When laughter is shared, it binds people together and

increases happiness and intimacy. In addition to the domino

effect of joy and amusement, laughter also triggers healthy

physical changes in the body. Humor and laughter

strengthen your immune system, boost your energy,

diminish pain, and protect you from the damaging effects of

stress. Best of all, this priceless medicine is fun, free, and

easy to use. 


Laughter is strong medicine for mind and body


Laughter is a powerful antidote to stress, pain, and conflict. Nothing works faster or more dependably to bring your mind and body back into balance than a good laugh. Humor lightens your burdens, inspires hopes, connects you to others, and keeps you grounded, focused, and alert.
With so much power to heal and renew, the ability to laugh easily and frequently is a tremendous resource for surmounting problems, enhancing your relationships, and supporting both physical and emotional health.

Laughter is good for your health

  • Laughter relaxes the whole body. A good, hearty laugh relieves physical tension and stress, leaving your muscles relaxed for up to 45 minutes after.
  • Laughter boosts the immune system. Laughter decreases stress hormones and increases immune cells and infection-fighting antibodies, thus improving your resistance to disease.
  • Laughter triggers the release of endorphins, the body’s natural feel-good chemicals. Endorphins promote an overall sense of well-being and can even temporarily relieve pain.
  • Laughter protects the heart. Laughter improves the function of blood vessels and increases blood flow, which can help protect you against a heart attack and other cardiovascular problems.




Friday, March 24, 2017

April is Occupational Therapy Month

Activities directors, caregivers, and healthcare professionals,here is some great information

Here is a great dementia resource for caregivers and healthcare professionals,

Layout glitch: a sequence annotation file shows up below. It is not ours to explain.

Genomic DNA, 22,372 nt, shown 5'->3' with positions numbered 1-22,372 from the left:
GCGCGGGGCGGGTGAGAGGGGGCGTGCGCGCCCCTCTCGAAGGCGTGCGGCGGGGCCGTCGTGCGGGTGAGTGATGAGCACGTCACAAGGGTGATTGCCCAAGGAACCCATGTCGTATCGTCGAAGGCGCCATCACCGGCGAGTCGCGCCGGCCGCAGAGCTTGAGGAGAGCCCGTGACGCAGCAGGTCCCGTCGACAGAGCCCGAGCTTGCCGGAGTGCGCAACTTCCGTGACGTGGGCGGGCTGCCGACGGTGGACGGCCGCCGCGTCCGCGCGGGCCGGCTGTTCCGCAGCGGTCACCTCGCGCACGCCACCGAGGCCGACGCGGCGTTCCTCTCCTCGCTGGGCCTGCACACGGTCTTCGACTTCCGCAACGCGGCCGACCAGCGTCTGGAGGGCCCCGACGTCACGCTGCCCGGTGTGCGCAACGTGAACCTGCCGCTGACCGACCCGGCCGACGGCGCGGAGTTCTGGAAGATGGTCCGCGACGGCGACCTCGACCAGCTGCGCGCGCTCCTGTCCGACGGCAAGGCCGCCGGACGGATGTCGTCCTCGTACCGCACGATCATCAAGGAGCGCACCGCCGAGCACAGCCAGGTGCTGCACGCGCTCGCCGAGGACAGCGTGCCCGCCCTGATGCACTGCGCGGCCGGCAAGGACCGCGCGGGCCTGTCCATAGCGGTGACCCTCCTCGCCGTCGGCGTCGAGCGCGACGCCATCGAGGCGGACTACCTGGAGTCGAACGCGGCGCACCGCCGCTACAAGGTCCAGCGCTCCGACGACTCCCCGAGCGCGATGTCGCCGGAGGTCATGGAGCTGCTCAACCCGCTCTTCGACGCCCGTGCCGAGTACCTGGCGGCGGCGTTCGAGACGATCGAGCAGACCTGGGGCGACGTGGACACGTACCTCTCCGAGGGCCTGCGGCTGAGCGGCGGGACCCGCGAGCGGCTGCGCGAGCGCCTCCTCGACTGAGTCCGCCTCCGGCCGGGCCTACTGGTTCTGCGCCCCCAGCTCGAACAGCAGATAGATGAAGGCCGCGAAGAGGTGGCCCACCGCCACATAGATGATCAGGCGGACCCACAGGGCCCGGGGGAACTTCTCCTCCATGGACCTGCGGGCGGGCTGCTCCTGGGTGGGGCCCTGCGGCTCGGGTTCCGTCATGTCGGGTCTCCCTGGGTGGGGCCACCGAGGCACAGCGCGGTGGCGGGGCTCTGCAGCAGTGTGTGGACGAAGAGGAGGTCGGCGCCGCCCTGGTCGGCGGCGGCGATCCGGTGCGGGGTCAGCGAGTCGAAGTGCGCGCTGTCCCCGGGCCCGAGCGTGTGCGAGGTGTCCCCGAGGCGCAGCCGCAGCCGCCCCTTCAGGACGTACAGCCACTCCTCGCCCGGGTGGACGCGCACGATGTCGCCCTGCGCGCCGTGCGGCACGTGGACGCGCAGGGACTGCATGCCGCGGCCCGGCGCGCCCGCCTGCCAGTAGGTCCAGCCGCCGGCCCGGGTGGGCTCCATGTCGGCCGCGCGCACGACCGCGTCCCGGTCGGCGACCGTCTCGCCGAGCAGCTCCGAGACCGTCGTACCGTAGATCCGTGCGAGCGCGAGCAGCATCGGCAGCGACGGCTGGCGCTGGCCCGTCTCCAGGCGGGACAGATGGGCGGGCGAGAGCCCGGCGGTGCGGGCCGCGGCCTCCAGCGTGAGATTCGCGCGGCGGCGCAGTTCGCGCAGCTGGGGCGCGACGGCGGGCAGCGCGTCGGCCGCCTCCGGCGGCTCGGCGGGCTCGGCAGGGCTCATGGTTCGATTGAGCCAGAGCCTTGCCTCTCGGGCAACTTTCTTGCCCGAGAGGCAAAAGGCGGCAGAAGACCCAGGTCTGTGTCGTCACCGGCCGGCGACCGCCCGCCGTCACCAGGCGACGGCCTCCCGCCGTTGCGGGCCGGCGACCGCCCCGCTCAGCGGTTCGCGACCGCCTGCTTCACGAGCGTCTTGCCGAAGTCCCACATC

Your residents will love the Amazon Kindle Fire

Here is information on being the best caregiver you can be

Here is a way for nurses administrators, social workers and other health care  professionals to get an easyceu or two

Follow alzheimersideas on twitter

The Dementia Caregiver's Little Book of Hope [Kindle Edition]

ehow

According to an article in “Age and Ageing” from 2004 in volume 33, pages 453-460, “occupational therapy interventions for elderly people in the community results in positive outcomes.” Nearly one-third of occupational therapists (OTR) and certified occupational therapy assistants (COTA) work with the geriatric population. They do a lot of types of treatments and activities, using many strategies. The main goal of helping those in the geriatric population is for them to regain or maintain the highest level of independence possible. It is the hope of most elderly people to stay in their homes as long as possible.

Occupational Therapy

Occupational therapy commits to improving and maintaining the highest level of function possible of its clients so that people can have healthier, more productive and satisfying lives. Occupational therapy dedicates itself to quality health care which includes disease prevention, staying well and rehabilitation services for individuals across the lifespan. As people age, they use more occupational therapy services as a rule.